Smoking and Non-Surgical Treatment of Back Pain Associated with Continued Opioid Use

Lower Back Pain Treatment Plans Should Account for Such Predictors, New Study Notes
Smoking and Non-Surgical Treatment of Back Pain

Smoking and non-surgical treatment of back pain are predictors of long-term opioid use, according to a new study in The Journal of Pain.

In what’s believed to be the first longitudinal study to assess predictors of long-term use of these potent drugs, researchers collected data from the Spine Patient Outcomes Research Trial (SPORT) on patients with lower back pain due to spinal stenosis or a herniated disc.

According to the study’s findings, 42% of the patients reported opioid use at baseline. At 12 months, 25% of these patients reported continued use. At 24 months, 21% of the patients reported continued opioid use.

From this data, researchers were able to determine that smoking and non-surgical treatment of lower back pain independently predicted continued opioid use in the long-term.

According to the study, knowing that smoking and non-surgical treatment of back pain in the lumbar spine increase the risk of long-term opioid use may alter how doctors go about treating symptoms, perhaps by not prescribing opioids at all in such instances.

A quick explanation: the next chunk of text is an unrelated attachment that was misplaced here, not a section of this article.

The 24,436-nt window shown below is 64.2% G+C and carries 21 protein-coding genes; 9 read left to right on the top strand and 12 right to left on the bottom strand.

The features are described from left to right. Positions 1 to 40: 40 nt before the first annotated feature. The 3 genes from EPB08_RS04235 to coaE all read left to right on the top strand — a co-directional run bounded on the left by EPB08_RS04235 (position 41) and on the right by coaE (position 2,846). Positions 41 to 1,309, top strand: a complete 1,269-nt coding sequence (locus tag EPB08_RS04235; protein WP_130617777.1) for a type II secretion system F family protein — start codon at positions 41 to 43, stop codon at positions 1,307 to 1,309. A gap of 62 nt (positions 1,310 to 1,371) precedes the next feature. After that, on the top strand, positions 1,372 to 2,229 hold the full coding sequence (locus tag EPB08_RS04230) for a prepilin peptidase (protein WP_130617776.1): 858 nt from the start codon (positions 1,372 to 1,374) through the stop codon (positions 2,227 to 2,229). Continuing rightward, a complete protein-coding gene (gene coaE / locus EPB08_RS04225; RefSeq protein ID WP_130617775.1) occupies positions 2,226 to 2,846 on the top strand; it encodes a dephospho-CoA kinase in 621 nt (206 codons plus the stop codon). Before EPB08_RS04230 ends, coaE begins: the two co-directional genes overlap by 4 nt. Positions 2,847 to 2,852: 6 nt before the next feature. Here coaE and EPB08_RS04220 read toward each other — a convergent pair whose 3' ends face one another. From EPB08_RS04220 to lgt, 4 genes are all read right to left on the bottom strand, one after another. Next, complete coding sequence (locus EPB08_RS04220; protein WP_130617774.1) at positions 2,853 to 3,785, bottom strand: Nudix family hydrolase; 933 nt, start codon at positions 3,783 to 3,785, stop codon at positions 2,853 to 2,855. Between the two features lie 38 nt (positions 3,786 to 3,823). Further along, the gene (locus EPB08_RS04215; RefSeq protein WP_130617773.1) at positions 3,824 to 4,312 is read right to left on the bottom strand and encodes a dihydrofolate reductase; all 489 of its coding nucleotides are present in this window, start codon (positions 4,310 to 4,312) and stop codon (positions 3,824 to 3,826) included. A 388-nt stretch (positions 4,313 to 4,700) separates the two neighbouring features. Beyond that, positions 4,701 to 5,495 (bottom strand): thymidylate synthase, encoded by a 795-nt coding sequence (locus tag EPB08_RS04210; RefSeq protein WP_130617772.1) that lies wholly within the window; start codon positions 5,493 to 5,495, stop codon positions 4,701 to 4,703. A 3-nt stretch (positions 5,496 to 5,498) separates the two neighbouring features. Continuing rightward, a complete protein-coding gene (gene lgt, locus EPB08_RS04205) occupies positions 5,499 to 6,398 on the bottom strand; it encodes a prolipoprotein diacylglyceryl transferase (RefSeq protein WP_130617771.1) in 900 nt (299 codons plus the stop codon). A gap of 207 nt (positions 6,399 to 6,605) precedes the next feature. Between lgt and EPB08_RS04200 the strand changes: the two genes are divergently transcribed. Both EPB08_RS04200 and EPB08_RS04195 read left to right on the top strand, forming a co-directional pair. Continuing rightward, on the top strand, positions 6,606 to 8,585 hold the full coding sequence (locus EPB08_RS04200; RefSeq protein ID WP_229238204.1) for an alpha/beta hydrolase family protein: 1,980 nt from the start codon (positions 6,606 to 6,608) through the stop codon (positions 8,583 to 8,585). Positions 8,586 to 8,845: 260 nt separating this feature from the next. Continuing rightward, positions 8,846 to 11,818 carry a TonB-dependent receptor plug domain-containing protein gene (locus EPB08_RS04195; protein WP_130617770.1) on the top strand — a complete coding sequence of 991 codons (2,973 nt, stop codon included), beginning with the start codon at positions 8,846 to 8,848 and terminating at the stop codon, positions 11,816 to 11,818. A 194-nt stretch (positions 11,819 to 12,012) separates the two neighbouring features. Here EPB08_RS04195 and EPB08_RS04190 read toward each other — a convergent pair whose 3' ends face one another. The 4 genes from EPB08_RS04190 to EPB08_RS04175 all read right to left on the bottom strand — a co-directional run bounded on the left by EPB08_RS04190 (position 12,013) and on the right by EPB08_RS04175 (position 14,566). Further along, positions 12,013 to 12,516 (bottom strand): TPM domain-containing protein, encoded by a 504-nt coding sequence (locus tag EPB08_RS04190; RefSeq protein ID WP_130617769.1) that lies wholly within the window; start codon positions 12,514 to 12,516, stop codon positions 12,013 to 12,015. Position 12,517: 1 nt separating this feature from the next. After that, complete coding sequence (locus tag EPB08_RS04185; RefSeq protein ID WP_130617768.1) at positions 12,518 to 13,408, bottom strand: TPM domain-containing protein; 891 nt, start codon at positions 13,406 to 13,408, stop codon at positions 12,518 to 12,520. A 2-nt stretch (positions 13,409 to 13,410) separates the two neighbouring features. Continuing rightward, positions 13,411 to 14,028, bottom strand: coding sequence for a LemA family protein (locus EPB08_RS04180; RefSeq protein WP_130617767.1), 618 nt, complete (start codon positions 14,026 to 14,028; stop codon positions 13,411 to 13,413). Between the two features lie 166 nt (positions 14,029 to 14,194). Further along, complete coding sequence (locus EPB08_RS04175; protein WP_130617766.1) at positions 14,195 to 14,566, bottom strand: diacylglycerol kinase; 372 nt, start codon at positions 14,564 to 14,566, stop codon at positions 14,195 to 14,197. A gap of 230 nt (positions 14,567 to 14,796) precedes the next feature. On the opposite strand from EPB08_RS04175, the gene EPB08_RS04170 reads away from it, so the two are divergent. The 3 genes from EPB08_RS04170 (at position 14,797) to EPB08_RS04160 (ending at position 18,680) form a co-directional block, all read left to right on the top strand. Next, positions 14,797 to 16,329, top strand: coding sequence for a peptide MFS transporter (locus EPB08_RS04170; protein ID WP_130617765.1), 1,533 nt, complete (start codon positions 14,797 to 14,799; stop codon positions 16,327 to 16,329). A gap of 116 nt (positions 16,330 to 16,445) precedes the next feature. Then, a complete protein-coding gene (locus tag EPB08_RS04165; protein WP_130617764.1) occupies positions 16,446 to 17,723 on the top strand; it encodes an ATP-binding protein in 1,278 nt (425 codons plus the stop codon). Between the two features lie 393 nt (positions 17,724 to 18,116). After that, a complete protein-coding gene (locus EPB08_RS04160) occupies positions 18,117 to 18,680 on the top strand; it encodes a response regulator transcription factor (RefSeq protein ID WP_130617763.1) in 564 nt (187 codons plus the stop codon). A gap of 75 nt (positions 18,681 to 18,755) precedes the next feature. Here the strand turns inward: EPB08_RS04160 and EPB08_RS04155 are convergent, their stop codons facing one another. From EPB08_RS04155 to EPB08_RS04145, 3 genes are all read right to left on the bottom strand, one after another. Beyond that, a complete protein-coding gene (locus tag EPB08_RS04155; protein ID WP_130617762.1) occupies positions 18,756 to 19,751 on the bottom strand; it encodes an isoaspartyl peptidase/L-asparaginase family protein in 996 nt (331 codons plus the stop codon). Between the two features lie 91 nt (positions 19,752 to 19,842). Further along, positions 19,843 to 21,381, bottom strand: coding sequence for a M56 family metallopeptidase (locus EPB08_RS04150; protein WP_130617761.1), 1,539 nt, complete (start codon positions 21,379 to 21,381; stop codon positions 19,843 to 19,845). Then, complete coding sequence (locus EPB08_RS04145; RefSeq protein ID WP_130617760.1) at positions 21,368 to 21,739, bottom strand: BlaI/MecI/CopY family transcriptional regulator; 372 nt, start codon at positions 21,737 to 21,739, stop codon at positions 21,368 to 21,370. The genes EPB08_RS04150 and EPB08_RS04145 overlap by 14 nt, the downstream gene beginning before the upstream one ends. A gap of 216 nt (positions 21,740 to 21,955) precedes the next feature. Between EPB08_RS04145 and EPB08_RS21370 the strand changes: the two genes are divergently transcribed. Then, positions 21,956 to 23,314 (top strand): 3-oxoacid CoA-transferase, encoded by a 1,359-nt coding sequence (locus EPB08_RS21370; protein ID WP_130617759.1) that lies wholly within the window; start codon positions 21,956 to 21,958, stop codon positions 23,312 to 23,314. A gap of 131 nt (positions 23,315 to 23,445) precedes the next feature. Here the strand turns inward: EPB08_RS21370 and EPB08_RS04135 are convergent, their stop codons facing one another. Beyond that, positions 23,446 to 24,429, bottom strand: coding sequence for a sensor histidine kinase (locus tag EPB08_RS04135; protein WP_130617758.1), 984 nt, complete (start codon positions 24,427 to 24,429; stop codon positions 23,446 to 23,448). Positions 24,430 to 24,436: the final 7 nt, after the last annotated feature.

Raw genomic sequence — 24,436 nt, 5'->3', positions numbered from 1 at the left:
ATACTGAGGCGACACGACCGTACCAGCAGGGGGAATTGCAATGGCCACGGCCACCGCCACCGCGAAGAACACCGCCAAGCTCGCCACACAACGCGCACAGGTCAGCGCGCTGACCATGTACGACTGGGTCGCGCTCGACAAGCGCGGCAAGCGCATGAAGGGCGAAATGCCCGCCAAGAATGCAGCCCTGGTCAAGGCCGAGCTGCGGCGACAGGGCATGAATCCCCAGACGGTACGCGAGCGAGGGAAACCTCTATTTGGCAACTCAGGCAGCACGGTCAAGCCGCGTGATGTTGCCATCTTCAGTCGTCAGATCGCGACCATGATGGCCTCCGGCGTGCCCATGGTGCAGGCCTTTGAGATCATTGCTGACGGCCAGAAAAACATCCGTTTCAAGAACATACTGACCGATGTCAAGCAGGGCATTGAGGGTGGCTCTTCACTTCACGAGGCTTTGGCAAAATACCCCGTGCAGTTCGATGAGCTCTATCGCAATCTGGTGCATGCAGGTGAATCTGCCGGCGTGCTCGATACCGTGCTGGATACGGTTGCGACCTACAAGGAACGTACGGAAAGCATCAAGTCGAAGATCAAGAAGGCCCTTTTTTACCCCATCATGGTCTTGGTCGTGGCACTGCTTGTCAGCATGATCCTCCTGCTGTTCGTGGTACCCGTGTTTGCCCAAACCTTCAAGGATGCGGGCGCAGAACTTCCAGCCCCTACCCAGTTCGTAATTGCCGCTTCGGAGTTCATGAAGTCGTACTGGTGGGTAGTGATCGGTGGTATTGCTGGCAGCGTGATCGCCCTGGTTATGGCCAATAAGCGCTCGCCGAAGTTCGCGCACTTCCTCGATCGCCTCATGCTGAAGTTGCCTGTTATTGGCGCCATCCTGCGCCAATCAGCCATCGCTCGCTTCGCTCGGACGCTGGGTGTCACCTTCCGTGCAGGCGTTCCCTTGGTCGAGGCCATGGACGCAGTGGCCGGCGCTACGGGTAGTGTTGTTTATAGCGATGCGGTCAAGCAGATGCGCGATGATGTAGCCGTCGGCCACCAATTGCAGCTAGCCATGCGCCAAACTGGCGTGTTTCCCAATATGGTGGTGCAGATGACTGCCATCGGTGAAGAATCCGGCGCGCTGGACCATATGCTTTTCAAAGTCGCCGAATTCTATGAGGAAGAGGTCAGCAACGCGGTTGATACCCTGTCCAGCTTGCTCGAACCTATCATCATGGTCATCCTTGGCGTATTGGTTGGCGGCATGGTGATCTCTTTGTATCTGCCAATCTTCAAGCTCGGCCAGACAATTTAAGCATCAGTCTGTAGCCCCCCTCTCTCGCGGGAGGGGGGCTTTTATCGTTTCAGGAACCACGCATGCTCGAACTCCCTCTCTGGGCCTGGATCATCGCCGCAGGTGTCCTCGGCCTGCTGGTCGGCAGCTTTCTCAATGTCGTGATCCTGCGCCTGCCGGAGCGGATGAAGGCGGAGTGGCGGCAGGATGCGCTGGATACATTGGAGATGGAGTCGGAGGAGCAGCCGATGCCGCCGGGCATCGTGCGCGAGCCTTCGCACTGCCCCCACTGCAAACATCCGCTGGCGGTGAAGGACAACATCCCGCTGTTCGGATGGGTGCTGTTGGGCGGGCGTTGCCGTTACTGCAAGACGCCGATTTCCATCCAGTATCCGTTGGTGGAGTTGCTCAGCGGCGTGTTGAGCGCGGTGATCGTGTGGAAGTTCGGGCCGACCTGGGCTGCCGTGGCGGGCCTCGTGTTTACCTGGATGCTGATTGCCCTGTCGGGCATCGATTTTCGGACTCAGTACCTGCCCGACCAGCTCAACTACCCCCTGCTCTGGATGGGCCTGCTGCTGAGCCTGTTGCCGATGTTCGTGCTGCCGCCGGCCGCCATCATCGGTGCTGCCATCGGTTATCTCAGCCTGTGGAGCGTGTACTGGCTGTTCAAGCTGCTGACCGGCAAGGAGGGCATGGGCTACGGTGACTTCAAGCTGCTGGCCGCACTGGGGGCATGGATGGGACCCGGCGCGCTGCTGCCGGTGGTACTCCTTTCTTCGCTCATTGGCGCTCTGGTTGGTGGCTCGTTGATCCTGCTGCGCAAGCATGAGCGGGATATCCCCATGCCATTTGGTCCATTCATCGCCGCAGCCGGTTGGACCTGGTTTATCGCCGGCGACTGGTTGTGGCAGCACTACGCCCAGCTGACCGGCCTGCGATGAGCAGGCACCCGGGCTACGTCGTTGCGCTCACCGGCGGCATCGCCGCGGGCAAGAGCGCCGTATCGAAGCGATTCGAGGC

Also known as narcotics, opioids are powerful analgesic drugs that can provide effective short-term relief of severe lower back pain. However, given the potentially addictive nature and overdose risks of opioids like oxycodone, hydromorphone and hydrocodone, some doctors are leery of prescribing them for chronic conditions.

Patients with lower back pain from a lumbar herniated disc (when the inner core of a disc extrudes through its outer core and comes in contact with and irritates a nearby nerve root) may consider other non-surgical treatments besides opioids, including non-steroidal anti-inflammatory drugs, oral steroids, epidural injections, physical therapy, and/or osteopathic or chiropractic manipulation.

The same goes for patients with lumbar spinal stenosis (when the spinal nerves in the lower back are choked), which can be treated non-surgically with NSAIDs, epidural injections, activity modification and exercise.

If lower back pain symptoms continue to persist and cause severe limitations in physical ability after months of different types of non-surgical care, patients may consider back surgery.

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